The spring exhibition at Sebastian Izzard LLC Asian Art will feature surimono, the privately commissioned counterparts to the commercial Japanese woodblock prints of the late eighteenth and early nineteenth centuries. Produced in small numbers for a mostly educated audience of literati, surimono were often more experimental in subject matter and treatment, and extravagant in printing technique, than commercial prints. The poetic texts which often appear on these prints were of equal importance to the illustrations, and because they were privately printed and distributed, surimono neither had to be approved by the censor nor do they bear publisher’s seals.
Unlike commercial publishing, cost was not a primary consideration in the production of surimono. Only the finest quality paper was employed. Skilled artisans cut highly refined and complex matrices of blocks which craftsmen worked with new and inventive procedures and materials. The recently developed color printing techniques included: wiped shading (bokashi); gauffrage, also known as embossed or blind printing (karazuri); stenciled ground mother-of pearl and mica powder (kirazuri); spray-printing (fukibokashi); burnishing (shomenzuri); and metallic pigments made from brass or tin, which gave the appearance of gold and silver. All were applied to give nuance to the prints and served to catch the eye and impart a luxurious, almost tactile quality to them. The shikishiban, or square paper shape, soon became the format of choice among the many ukiyo-e artists hired to design surimono.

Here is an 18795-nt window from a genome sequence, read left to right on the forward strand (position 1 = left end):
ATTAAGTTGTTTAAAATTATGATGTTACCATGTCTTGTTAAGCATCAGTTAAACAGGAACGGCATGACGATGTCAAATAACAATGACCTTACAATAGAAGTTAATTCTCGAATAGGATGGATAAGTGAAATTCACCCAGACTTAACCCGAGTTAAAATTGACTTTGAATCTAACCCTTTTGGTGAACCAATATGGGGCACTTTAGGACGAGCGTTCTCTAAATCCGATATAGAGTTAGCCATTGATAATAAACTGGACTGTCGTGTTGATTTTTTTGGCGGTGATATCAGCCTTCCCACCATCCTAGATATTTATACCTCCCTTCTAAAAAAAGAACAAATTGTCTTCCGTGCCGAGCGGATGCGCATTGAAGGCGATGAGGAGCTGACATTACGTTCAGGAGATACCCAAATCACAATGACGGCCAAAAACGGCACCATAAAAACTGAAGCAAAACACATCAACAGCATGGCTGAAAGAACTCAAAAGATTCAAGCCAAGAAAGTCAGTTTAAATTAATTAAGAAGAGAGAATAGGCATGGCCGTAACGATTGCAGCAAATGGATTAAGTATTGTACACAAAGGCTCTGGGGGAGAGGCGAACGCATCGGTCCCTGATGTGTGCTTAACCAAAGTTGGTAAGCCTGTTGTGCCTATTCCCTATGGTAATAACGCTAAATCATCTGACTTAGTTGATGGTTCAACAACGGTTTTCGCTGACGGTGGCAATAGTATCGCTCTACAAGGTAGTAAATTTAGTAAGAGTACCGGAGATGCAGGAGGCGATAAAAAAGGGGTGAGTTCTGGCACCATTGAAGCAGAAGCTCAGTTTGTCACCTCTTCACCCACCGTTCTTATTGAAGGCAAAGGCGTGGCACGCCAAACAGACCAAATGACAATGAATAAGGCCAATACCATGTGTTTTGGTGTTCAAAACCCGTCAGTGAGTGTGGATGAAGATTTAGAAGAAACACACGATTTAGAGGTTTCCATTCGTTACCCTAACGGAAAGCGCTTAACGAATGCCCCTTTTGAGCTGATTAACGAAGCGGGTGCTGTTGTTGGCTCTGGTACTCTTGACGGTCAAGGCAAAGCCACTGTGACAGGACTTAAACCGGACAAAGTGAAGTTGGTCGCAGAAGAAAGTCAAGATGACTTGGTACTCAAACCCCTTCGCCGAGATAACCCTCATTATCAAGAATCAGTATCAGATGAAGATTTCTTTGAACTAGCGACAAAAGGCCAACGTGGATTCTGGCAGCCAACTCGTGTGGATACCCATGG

By the turn of the eighteenth and nineteenth centuries surimono had evolved into two main forms: as an announcement or invitation to a special event; and as prints individually commissioned by poets or poetry groups to serve as a vehicle for illustrating their verses in celebration of the season or for some other chosen theme. The amateur poets who paid to have their poems included were often wealthy, and their patronage was a lucrative source of income for artists.
Surimono reached their apogee between the late Bunka era until the mid-Tempō period (1810–1835), a time of economic growth and lax fiscal policies. Two artistic groups dominated surimono production: the group of artists led by Katsushika Hokusai (1760‒1849) and his school, including Totoya Hokkei (1780‒1850) and Yashima Gakutei (1786‒1868), who specialized in still-life, landscape, and illustrations of classical Chinese and Japanese literature; and the artists led by Utagawa Toyokuni (1769‒1825)—and after his death in 1825 by Utagawa Kunisada (1786‒1865)—who became known for images of the theater and its performers. Fine examples by these artists as well as other renowned painters including Kitagawa Utamaro (1756‒1806) and Kubo Shunman (1757–1820) are featured.
Another highlight of the exhibition is a complete first edition set of Hiroshige’s “Eight Views of the Suburbs of Edo,” or Edo kinkō hakkei, long considered among his finest sets of prints. The series is thought to have been completed around 1837 to 1838 when Hiroshige, at age forty, had reached full maturity as an artist. Commissioned by the Taihaidō Poets Society, eight landscape subjects were selected, each of which featured a beauty spot in the far suburbs of Edo. The group then composed kyōka poems on the same theme; the best three or four were selected for inclusion on the landscapes themselves. Only first-edition sets include all the poems, as subsequent commercial editions of the prints omitted or replaced them, generally limiting them to one poem per image. Complete sets of the first edition are extremely rare, with only four examples extant.
A fully illustrated catalogue accompanies this exhibition.